"Teach me, then, that I may be happy too," said Princess Fernanda.
"I cannot," said the lark; "I don't know how to teach;" and then he rose,
singing, into the blue overhead, and Princess Fernanda sighed and turned
back towards the palace.
Outside her door she met her little lap-dog, who barked and jumped for joy
on seeing her.
"Little dog," she said; "poor little dog, are you so glad to see me? Why
are you so happy?"
"Why am I so happy?" said the little dog, surprised. "I have plenty to eat,
and a soft cushion to rest upon, and you to caress me. Is not it enough to
make me happy?"
"It is not enough for me," said the Princess, sighing; but the little dog
only wagged his tail and licked her hand.
Inside her room was the Princess's favourite little maid Doris, folding up
"Doris," she said, "you look very merry. Why are you so happy?"
"Please your Royal Highness, I am going to the fair," answered Doris, "and
Luke is to meet me there; only," she added, pouting a little, "I wish I had
a pretty new hat to wear with my new dress."
"Then you are not perfectly happy, so you cannot teach me," said Princess
Fernanda, and then she sighed again.
In the evening at sunset she arose, and went out into the village, and at
the door of the first cottage to which she came, sat a woman nursing a
baby, and hushing it to sleep. The baby was fat and rosy, and the mother
looked down at it proudly.
The Princess stopped, and spoke to her.
"You have a fine little child there," she said. "Surely you must be very
The woman smiled.
"Yes," she said, "so I am; only just now my goodman is out fishing, and as
he's rather late, it makes me anxious."
"Then you could not teach me," said the Princess, sighing to herself as she
moved away. She wandered on till she came to a church, which she entered.
All was still within, for the church was empty; but before the altar, on a
splendid bier, lay the body of a young man, who had been killed in the war.
He was dressed in his gay uniform, and his breast was covered with medals,
and his sword lay beside him. He was shot through the heart, but his face
was peaceful and his lips were smiling. The Princess walked to his side,
and looked at the quiet face. Then she stooped and kissed the cold
forehead, and envied the soldier. "If he could speak," she said, "he surely
could teach me. No living mouth could ever smile like that." Then she
looked up and saw a white angel standing on the other side of the bier, and
she knew it was Death.
"You have taught him," she said, holding out her arms. "Will you not teach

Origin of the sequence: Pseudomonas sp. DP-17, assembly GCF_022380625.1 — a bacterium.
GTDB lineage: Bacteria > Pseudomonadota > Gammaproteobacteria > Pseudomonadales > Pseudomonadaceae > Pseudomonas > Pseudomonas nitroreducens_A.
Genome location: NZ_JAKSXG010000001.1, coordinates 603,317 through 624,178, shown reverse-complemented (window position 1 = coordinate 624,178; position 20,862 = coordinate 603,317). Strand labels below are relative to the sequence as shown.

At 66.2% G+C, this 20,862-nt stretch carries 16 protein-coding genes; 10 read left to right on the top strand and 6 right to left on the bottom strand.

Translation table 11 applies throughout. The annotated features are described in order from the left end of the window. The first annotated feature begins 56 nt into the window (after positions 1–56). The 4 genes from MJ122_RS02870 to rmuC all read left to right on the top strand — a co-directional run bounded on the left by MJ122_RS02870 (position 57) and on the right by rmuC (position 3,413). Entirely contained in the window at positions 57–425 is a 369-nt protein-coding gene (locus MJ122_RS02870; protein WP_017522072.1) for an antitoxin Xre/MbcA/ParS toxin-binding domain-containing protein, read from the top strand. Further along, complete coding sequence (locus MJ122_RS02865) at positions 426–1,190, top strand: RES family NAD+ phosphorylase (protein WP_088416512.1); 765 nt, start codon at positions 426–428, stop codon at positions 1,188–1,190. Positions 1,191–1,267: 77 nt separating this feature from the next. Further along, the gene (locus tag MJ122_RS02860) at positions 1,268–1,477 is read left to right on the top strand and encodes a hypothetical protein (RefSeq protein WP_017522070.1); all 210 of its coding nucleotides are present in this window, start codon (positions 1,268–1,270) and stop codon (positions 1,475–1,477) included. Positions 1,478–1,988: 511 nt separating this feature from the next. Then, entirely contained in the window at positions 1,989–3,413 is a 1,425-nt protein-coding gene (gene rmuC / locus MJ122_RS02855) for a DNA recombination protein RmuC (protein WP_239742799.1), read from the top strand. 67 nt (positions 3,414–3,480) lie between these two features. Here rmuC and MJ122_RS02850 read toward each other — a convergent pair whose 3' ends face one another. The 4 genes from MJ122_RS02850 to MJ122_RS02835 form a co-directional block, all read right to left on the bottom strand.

me to smile like that?"
"Nay," said Death, pointing to the medals on the dead man's breast, "I
taught him whilst he was doing his duty. I cannot teach you." And so saying
he vanished from her sight.
She went out from the church down to the sea-shore. There was a high sea,
and a great wind, a little child had been playing on a row of rocks, and
had slipped off them into the water, and was struggling among the waves,
and would soon be drowned, for he was beyond his depth in the water.
When the Princess saw him, she plunged into the water and swam to where the
child was, and taking him in her arms, placed him safely on the rocks
again, but the waves were so strong that she could scarcely keep above
them. As she tried to seize the rocks, she saw Death coming over the water
towards her, and she turned to meet him gladly.
"Now," said he, clasping her in his arms, "I will teach you all you want to
know;" and he drew her under the water, and she died.
The Kings servants found her lying on the shore, with her face white and
her lips cold, but smiling as they had never smiled before, and her face
was very calm. They carried her home, and she was laid out in great state,
covered with gold and silver.
"She was so wise," sobbed her little maid, as she placed flowers in the
cold hand, "she knew everything."
"Not everything," said the skylark from the window; "for she asked me,
ignorant though I am, to teach her how to be happy."
"That was the one thing I could not teach her," said the old Wizard,
looking at the dead Princess's face. "Yet I think now she must be wiser
than I, and have learned that too. For see how she smiles."